• Progress in online service delivery
    Continuing the presentation and analysis of the world egovernment rankings, this chapter reports on global progress in online service delivery as evidenced by the 2014 United Nations E-Government Survey data and considers factors that may be helping or hindering the roll-out of e-services at the national level. The analysis attempts to shed light on the meaning behind the numbers by highlighting successful strategies and discussing some common challenges and barriers to achieving an efficient and effective public administration as a condition of good governance.
  • E-participation
    Governments have a duty to uphold the peoples’ right to participate in public governance. At the national level, the right to political and civic participation is often guaranteed in the constitution. The United Nations Public Administration Country Studies, including a Survey of the constitutions of all United Nations Member States, found that more than 150 countries enshrine the right of citizens to participate in one form or another.
  • Whole of government and collaborative governance
    The growing complexity and interconnectedness of present sustainable development challenges require holistic responses that are based on coherent policies and collaborative decision-making processes, which in turn call for a transformation of public administration through the adoption of whole-of-government approaches and collaborative governance. Whole-of-government can be defined as “agencies working across portfolio boundaries to jointly achieve integrated responses to the issues of policy development, program management and service delivery” (Ojo et al., page 234, 2011) whereas collaborative governance refers to a process of governing based on collaboration between government and non-government stakeholders.
  • Mobile and other channels for inclusive multichannel service delivery
    Eradication of poverty remains high on the global development agenda and requires empowering people living in poverty and other disadvantaged and vulnerable groups with public information and services. Different modalities and channels for extending public service delivery to all the people and leave no one behind including disadvantaged and vulnerable groups. The evolution of e-government in the next stage beyond 2015 needs further rethinking and transforming the way government institutions operate, with citizen needs and expectations at the core of its business re-engineering process. An integrated inclusive multichannel service delivery approach is, therefore, central to the successful implementation of the way forward.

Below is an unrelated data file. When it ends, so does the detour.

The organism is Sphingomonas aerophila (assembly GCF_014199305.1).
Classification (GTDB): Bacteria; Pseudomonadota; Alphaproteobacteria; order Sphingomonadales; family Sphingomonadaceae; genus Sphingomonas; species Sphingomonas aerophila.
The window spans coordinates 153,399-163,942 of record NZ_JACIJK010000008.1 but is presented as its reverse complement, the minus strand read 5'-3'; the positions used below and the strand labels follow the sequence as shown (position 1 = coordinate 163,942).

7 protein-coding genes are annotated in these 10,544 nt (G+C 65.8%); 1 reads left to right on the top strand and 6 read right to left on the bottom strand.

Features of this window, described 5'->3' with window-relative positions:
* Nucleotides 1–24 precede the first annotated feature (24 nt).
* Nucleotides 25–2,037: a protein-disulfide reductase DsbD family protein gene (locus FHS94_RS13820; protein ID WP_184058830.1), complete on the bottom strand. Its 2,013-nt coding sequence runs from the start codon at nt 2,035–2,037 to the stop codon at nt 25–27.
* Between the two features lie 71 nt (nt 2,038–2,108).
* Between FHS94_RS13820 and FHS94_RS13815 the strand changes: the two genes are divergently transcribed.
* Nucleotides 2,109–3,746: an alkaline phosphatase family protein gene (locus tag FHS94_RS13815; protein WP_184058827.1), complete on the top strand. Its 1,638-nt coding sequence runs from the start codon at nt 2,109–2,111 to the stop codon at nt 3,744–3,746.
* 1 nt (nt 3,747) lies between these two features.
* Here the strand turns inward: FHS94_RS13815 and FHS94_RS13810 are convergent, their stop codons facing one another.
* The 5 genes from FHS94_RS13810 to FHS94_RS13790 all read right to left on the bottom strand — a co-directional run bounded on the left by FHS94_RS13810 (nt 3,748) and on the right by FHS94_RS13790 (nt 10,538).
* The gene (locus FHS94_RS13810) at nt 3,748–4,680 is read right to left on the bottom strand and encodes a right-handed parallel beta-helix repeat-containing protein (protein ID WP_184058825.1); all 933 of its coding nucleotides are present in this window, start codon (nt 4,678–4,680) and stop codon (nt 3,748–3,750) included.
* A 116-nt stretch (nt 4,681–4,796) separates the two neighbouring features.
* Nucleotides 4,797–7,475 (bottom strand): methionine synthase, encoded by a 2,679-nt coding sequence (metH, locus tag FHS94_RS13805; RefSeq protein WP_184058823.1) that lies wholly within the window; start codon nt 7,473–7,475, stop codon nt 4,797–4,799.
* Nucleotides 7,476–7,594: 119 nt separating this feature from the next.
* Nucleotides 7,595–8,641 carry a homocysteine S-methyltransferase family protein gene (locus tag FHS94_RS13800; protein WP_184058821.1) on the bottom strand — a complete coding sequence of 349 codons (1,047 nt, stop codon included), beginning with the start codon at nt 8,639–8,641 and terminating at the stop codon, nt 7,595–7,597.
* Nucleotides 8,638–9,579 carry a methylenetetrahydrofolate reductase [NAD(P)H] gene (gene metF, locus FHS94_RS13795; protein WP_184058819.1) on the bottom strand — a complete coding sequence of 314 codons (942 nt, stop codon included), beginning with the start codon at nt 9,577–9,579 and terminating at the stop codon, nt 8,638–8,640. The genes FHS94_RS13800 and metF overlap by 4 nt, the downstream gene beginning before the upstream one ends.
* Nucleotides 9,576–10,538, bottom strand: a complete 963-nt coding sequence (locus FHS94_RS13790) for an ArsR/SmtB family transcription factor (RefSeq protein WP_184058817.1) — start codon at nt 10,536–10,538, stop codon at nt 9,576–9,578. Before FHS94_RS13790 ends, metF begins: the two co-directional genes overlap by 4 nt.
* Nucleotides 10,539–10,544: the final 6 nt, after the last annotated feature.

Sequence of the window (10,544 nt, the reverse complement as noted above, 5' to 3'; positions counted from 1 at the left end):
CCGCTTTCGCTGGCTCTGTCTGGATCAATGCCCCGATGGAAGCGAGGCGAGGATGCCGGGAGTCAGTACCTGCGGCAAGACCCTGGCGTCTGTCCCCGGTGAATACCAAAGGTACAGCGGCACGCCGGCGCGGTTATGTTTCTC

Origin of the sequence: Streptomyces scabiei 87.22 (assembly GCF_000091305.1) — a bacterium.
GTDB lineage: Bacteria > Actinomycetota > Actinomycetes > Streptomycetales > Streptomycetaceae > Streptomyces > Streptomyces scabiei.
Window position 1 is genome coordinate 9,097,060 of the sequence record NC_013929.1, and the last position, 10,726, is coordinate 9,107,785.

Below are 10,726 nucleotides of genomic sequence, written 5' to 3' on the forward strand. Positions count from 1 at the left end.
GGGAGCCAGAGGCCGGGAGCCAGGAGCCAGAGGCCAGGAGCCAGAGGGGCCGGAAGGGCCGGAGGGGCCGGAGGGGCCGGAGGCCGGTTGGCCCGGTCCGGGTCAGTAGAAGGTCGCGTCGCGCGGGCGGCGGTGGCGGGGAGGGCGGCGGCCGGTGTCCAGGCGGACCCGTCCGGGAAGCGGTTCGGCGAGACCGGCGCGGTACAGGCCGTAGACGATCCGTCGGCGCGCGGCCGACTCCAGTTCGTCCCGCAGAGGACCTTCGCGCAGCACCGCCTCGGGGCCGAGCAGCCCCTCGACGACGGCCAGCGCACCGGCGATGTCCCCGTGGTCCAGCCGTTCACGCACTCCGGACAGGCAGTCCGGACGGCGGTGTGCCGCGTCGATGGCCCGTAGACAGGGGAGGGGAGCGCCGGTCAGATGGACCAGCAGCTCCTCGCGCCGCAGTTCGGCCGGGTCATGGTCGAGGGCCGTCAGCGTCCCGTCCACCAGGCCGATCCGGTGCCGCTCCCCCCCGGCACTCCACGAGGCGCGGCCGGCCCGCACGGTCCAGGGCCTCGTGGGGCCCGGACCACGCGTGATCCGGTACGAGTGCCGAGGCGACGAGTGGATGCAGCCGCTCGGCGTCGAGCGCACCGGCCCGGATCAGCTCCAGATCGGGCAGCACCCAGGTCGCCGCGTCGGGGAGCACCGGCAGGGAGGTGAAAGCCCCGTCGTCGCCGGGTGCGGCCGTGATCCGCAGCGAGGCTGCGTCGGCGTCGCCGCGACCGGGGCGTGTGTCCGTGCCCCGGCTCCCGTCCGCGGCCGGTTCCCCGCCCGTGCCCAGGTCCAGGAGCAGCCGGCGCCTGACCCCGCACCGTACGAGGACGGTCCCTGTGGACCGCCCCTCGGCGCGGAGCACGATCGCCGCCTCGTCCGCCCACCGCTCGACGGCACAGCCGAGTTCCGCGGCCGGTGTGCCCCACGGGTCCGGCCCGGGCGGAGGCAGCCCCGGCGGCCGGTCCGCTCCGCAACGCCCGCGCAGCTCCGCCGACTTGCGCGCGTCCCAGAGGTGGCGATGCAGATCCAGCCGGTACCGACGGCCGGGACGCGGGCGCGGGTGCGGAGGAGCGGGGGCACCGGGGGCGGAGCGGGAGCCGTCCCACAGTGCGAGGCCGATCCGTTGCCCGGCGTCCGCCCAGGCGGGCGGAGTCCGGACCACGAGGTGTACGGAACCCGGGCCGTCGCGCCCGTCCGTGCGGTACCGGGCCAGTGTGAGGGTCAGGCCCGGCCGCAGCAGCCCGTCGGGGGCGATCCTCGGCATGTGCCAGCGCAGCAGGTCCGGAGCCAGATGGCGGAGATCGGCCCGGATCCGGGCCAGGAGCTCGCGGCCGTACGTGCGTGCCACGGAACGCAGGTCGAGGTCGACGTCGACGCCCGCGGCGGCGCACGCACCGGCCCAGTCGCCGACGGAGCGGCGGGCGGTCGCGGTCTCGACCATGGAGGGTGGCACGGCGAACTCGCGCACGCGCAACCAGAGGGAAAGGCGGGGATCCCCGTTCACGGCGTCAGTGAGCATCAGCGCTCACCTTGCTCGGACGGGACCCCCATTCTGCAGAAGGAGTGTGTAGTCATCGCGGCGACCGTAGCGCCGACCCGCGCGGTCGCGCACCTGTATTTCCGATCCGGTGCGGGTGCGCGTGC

• Bridging the digital divide
    Today 1.2 billion people of the world living in extreme poverty account for only one per cent of the consumption as compared to the richest 1 billion people which consume 72 per cent. The United Nations Secretary-General’s High Level Panel on Post-2015 Development has called for a new agenda which “must tackle the causes of poverty, exclusion and inequality. It must connect people in rural and urban areas to the modern economy through quality infrastructure–electricity, irrigation, roads, ports and telecommunications.” In outlining his vision for the way forward on Post-2015, the United Nations Secretary-General stated that “in order to leave no one behind and bring everyone forward, actions are needed to promote equality of opportunity.”
  • E-Government for the post-2015 era: The usage perspective
    This chapter outlines the current situation of e-government usage, particularly the efforts made by the 193 United Nations Member States. It examines various egovernment service channels (including mobile and social media), service channel mix and management in a multichannel world, exploring effective channel management strategies (with good opportunities) to increase eservice uptake. The chapter also looks at selected issues related to e-government service usage in several critical areas which can generate high returns for sustainable development, along with good practices; and provides concluding observations, with some policy suggestions on increasing e-service uptake.
  • Open Government Data
    One of the tools used to increase transparency and participation is Open Government Data (OGD), which can be defined as government information proactively disclosed and made available online for everyone’s access, reuse and redistribution without restriction. The term OGD came into prominence relatively recently after the publication of a set of principles by a group of experts and advocates in Sebastopol, California, United States of America. Often referred to as the “8 Open Government Data Principles” or “Sebastopol Principles”, they set out best practice recommendations on how governments publish data on the Internet.